By Chioma Obinna
NEWS of the death of Professor Dora AKunyili came to most Nigerians as a rude shock. More confounding to many of them was the report that such a high profile stakeholder in the health industry died of cancer. But she was not alone as many notable Nigerians and thousands from other West African countries have died from the dreaded disease.
Shortly after her death, there were reports that her cancer was detected earlier in Nigeria but she could not initiate treatment as a second opinion abroad dismissed the earlier report authenticated here in Nigeria.
This has been the fate of many Nigerians who would have been cured of the disease but due to lack of confidence in the country’s health sector and that of other West African countries. This is no thanks to the absence of state-of-the-art modern cancer centres.
Unfortunately, in West Africa where cancer has been found to spread aggressively, lack of awareness, poor facilities, shortage of oncologists and absence of cancer centre have been the case.
According to WHO, cancer accounts for 13 percent of all deaths registered globally and 70 percent of that figure occurs in middle and low income countries. In Nigeria, about 10,000 cancer deaths are recorded annually, while 250,000 new cases are recorded yearly. It is also worrisome that only 17 percent of African countries are said to have sufficiently funded cancer control programmes, while less than half of all countries in the world have functional plans to prevent the disease and provide treatment and care to patients.
WHO indicates that the shortage of functional cancer control plans is especially alarming in developing countries, which already account for more than two-thirds of the new cancer cases and deaths each year.
Today, if you have not experienced cancer you may know a relation who either died of cancer or currently battling with the disease. It has become the disease of the moment as almost everywhere you go, you find a person with it. Some people now sees it as a designer disease while some say it is almost fashionable to have cancer. The disease is said not to discriminate; you don’t need to be old anymore before you have cancer. Even paeditrics also suffer cancer. Age is no longer a factor.
To get a cancer cure in West Africa, you will need to travel miles away from home, that is if you can afford to detect it early and buoyant enough to face the challenges of treatment and management. For decades, people of West African countries, including Nigerians, have had cause to lament the pains they go through for early cancer screening due to high cost of treatment abroad that requires visas.
Statistics show that most cancer patients from Nigeria and other countries in the region go to India, Egypt and Turkey. A minimum of 500 to 1,000 patients leave for India every month and that translates to about $2 million every month to India.
However, Nigeria and indeed the whole of West Africa can now heave a sigh of relief, as an end to the agony associated with early detection of cancer, high cost of treatment, challenges of travelling and management is presently in sight. This is courtesy of a new world class innovative cancer care facility in Accra, Ghana for their cancer related treatments.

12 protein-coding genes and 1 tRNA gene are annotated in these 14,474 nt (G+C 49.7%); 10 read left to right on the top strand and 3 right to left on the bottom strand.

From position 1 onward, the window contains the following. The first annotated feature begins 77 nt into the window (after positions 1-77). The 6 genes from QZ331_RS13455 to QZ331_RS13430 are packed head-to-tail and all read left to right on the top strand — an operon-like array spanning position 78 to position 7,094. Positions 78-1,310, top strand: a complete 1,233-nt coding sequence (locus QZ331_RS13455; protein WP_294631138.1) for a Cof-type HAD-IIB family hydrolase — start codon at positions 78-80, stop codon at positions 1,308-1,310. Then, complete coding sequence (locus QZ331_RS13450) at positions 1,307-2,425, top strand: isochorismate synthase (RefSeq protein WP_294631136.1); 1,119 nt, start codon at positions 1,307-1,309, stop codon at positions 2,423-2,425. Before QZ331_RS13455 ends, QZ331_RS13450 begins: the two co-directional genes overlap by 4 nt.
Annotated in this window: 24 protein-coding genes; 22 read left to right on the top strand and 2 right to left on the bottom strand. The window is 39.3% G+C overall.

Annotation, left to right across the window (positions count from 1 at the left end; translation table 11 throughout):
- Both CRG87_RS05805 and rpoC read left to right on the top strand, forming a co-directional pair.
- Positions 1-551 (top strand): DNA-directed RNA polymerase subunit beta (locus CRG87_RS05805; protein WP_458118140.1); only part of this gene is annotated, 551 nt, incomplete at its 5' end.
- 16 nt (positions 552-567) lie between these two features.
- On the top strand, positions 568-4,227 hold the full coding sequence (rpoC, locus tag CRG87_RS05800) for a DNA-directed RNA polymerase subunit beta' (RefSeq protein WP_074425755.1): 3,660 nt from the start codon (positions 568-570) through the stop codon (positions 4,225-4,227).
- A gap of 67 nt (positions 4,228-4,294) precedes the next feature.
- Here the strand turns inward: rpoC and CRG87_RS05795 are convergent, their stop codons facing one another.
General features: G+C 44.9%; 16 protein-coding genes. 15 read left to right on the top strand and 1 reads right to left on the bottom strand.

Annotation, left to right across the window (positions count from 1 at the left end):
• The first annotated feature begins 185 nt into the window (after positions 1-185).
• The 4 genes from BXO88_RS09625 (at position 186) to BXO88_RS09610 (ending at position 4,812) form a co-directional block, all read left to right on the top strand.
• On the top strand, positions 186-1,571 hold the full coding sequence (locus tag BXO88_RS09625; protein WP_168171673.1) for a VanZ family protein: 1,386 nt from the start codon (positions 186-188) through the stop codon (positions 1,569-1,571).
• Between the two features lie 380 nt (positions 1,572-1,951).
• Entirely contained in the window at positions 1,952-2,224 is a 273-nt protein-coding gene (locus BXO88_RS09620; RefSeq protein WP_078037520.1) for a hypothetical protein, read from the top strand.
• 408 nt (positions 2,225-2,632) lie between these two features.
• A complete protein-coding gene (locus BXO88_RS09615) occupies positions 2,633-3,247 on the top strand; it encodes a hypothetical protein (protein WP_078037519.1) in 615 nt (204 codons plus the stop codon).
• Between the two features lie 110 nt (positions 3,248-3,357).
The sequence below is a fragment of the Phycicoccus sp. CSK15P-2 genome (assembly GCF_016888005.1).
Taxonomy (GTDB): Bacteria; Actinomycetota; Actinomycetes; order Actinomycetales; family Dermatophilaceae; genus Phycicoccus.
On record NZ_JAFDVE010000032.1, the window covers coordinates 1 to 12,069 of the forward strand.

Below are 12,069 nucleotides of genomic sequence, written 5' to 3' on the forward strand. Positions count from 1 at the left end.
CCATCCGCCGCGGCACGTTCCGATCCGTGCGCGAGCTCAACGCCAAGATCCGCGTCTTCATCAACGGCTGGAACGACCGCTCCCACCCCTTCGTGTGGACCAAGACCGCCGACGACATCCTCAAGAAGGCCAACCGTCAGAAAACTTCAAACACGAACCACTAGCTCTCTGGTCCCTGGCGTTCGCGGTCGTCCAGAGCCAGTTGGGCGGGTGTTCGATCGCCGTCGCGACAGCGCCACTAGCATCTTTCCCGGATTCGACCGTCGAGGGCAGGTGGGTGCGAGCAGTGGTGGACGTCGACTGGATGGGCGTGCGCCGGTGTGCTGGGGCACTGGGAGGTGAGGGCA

The establishment of the centre known as Sweden-Ghana Medical Centre, SGMC, by the Swedish and Ghanaian investors will hopefully bridge the gap in cancer treatment in West African countries and in the process increase survival rates in the region.
According to officials, Sweden Ghana Medical Centre will provide cancer care services using cutting-edge techniques combined with the Scandinavian treatment touch, high productivity and competitive pricing to people from the West African sub-region even though it was established in Ghana.
It is against this backdrop that an elated Chief Executive of SGMC, Joshua Tetteh told Vanguard Features during a tour of the centre that: “Incidences of cancer are alarming and most West African countries do not have facilities to treat cancer. Apart from Nigeria and Ghana, most countries do not have anything. There is no radiotherapy in any of the countries, except Ghana and Nigeria. Even when these patients are treated in these West African countries the possibility of re-occurrence is very high because they do not have access to radiotherapy unless they travel out and spend so much money. All these SGMC is established to tackle.
“It will also help solve the regions need for private oncology services. To run an infrastructure like cancer centre, you need 24 hours power supply, an enabling environment, the atomic energy permission and other support structures because cancer treatment requires a lot of efforts and logistics.
“SGMC is well-equipped with a modern 3-D planning system. Our cancer care involves Linear Accelerator, medical oncology with out-patient chemotherapy suite and diagnostic services, “ says Tetteh.
Medical Oncologist, SGMC, Dr. Clement Edusa, revealed that since inception they have handled over 1,004 patients most of which are palliative cases. “We get a lot of late cases which cannot be cured but just managed to reduce the pain. 7 out of 10 are late. We need early cases which can be cured.”
Edusa called for increase awareness and early diagnosis in order to detect the cancerous cells quickly. He also revealed that SGMC patients outside Ghana are mostly from Burkina Faso, Togo, Sierra leone and Nigeria.
“In order to reduce cost of treatment, the governments of Burkina Faso and Togo have reached an agreement with us to support their citizens using our facility. We also run a micro-insurance programme that enables the 185,000 members of the Ghana National Association of Teachers (GNAT) send any of their members plus one family member or relative with such ailment for free treatment”. Available records showed that about 95 of the teachers have benefited from the scheme in the past nine months.